Brazil

Brazil: Launch a Digital Map That Uses Open Data to Monitor the Amazon

Gustavo Faleiros is a Knight International Journalism Fellow based in Brazil who has created a comprehensive online map that makes extensive use of data to track the deteriorating environment of the nine-country Amazon region. The map—a mash-up of existing technologies such as satellite images, open data and media and social-media feeds—is hosted by partner O Eco, an environmental news site, and supported by a grant from Internews.

Nov 212011

Brazil’s Largest Daily Expands Multimedia Blog for Underserved Communities

As a Knight International Journalism Fellow in Brazil, Bruno Garcez launched the Mural multimedia blog for citizens in Sao Paulo’s poor neighborhoods. Now hosted and supported by the country’s largest daily newspaper, the blog is thriving… and the number of citizen-journalist bloggers is growing.

Jan 102011

Creating a Journalism Community in Brazil

Early in 2010, I bumped totally by chance on the streets of São Paulo into a good friend of mine, Alexandre Maron, an editor of New Projects at the Globo magazine group. I told him then that I was in Brazil as a Knight International Journalism Fellow, with the International Center for Journalists.

Brazilian Blog Gets An Impressive New Home

Bruno pictured with one of the first groups of students trained in Mural workshops. (Photo: Eduardo Anizelli/Folhapress)

Brazilian Blog Gets An Impressive New Home

Bruno pictured with one of the first groups of students trained in Mural workshops. (Photo: Eduardo Anizelli/Folhapress)

Nov 242010

Brazilian Blog Gets An Impressive New Home

Editors Note: A web address change for Mural, a leading citizen journalist blog in São Paulo.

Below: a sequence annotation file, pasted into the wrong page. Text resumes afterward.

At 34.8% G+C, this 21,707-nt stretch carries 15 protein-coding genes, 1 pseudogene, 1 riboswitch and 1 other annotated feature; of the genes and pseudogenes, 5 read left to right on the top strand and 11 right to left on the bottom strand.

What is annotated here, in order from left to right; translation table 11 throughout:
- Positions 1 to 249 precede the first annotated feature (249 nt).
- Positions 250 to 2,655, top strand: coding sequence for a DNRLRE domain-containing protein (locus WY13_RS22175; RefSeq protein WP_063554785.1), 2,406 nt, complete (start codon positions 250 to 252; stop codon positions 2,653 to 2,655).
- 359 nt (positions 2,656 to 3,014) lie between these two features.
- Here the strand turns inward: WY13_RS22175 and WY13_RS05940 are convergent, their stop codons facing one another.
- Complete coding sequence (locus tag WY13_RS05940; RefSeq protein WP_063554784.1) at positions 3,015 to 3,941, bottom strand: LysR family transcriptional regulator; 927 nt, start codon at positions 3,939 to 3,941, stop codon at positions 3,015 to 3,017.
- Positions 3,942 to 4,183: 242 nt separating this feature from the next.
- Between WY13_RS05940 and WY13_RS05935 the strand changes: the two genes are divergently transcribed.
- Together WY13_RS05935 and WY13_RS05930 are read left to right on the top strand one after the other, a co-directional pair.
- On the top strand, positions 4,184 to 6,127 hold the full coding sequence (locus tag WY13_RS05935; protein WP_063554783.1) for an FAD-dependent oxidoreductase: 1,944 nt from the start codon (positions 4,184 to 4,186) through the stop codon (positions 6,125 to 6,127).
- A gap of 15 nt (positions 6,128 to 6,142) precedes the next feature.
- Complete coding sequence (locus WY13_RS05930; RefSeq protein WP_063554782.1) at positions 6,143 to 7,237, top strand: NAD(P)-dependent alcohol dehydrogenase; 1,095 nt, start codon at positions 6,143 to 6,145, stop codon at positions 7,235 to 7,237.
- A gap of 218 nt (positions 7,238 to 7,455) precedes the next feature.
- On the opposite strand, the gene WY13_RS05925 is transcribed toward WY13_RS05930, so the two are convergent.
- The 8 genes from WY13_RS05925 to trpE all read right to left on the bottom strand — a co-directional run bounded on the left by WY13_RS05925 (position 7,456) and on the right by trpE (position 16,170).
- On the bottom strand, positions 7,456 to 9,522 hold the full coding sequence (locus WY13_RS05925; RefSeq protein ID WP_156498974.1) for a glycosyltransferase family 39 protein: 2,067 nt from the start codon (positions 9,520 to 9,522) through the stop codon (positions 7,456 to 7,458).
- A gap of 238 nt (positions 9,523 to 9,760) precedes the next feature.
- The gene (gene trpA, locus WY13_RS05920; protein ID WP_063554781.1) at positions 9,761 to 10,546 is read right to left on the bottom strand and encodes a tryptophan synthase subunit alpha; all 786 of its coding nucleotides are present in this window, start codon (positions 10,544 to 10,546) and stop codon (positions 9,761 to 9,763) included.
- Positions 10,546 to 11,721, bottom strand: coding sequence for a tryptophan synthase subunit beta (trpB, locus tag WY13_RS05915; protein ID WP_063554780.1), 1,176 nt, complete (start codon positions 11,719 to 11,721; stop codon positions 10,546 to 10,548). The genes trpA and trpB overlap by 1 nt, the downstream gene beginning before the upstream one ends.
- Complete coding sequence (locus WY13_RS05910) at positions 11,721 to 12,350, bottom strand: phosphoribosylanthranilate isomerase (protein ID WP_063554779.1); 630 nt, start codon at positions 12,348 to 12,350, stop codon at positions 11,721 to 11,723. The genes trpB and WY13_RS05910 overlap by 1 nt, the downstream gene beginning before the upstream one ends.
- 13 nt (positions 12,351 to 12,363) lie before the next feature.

Mural, the blog that comprises news stories and videos by more than 50 volunteer bloggers and citizen journalists, is moving today to a new address.

Nov 22010

Election of Brazil’s First Female President Offers Lessons for Reporters

The election of Brazil’s first woman president should be hailed, but has not aroused many celebrations. A dirty campaign in which the media has a lot to answer for has much to do with that.

This Sunday, for the first time in its history, Brazil elected a woman to the country’s highest political office. Even for those with differing political views, this should have been hailed as an historic milestone in a nation with a male-dominated workforce. And yet, many people, weary of an incredibly negative, shallow campaign season, were just eager for it all to end.

Election of Brazil’s First Female President Offers Lessons for Reporters

Rouseff was elected to become Brazil’s first female president on Sunday, October 31. (Photo by Isaac Ribeiro)

Brazil: Journalism Training (2001)

Knight International Journalism Fellow Stephen Coon completed four months in Brazil in 2001, partnering with the Sindicato dos Jornalistas Profissionais do Amazonas.